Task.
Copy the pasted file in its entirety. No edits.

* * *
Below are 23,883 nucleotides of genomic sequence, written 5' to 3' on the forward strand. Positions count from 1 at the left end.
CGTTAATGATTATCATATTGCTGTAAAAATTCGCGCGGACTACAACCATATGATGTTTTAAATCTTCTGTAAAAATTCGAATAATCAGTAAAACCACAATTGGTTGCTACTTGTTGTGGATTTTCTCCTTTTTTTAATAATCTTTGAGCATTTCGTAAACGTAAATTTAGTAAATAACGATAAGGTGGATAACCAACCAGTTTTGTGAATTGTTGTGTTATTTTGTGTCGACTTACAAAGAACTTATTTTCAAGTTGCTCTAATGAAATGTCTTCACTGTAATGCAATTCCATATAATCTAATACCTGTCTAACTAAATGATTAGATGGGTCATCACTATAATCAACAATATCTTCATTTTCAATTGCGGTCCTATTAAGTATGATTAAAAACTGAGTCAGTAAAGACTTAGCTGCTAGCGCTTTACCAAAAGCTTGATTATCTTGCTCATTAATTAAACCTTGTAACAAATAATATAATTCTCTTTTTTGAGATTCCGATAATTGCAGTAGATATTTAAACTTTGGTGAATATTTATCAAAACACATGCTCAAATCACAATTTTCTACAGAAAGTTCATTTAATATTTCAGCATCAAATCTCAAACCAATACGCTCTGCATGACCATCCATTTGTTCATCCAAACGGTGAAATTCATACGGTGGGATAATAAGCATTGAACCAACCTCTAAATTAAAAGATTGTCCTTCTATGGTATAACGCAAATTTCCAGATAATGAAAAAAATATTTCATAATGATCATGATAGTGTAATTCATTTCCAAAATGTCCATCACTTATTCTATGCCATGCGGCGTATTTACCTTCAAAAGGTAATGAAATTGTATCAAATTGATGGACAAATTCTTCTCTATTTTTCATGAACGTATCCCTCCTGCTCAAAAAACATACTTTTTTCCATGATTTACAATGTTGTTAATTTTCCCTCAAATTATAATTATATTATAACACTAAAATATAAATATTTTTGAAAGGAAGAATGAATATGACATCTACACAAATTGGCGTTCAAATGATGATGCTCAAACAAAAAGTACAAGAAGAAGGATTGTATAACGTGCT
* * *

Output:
Below are 23,883 nucleotides of genomic sequence, written 5' to 3' on the forward strand. Positions count from 1 at the left end.
CGTTAATGATTATCATATTGCTGTAAAAATTCGCGCGGACTACAACCATATGATGTTTTAAATCTTCTGTAAAAATTCGAATAATCAGTAAAACCACAATTGGTTGCTACTTGTTGTGGATTTTCTCCTTTTTTTAATAATCTTTGAGCATTTCGTAAACGTAAATTTAGTAAATAACGATAAGGTGGATAACCAACCAGTTTTGTGAATTGTTGTGTTATTTTGTGTCGACTTACAAAGAACTTATTTTCAAGTTGCTCTAATGAAATGTCTTCACTGTAATGCAATTCCATATAATCTAATACCTGTCTAACTAAATGATTAGATGGGTCATCACTATAATCAACAATATCTTCATTTTCAATTGCGGTCCTATTAAGTATGATTAAAAACTGAGTCAGTAAAGACTTAGCTGCTAGCGCTTTACCAAAAGCTTGATTATCTTGCTCATTAATTAAACCTTGTAACAAATAATATAATTCTCTTTTTTGAGATTCCGATAATTGCAGTAGATATTTAAACTTTGGTGAATATTTATCAAAACACATGCTCAAATCACAATTTTCTACAGAAAGTTCATTTAATATTTCAGCATCAAATCTCAAACCAATACGCTCTGCATGACCATCCATTTGTTCATCCAAACGGTGAAATTCATACGGTGGGATAATAAGCATTGAACCAACCTCTAAATTAAAAGATTGTCCTTCTATGGTATAACGCAAATTTCCAGATAATGAAAAAAATATTTCATAATGATCATGATAGTGTAATTCATTTCCAAAATGTCCATCACTTATTCTATGCCATGCGGCGTATTTACCTTCAAAAGGTAATGAAATTGTATCAAATTGATGGACAAATTCTTCTCTATTTTTCATGAACGTATCCCTCCTGCTCAAAAAACATACTTTTTTCCATGATTTACAATGTTGTTAATTTTCCCTCAAATTATAATTATATTATAACACTAAAATATAAATATTTTTGAAAGGAAGAATGAATATGACATCTACACAAATTGGCGTTCAAATGATGATGCTCAAACAAAAAGTACAAGAAGAAGGATTGTATAACGTGCT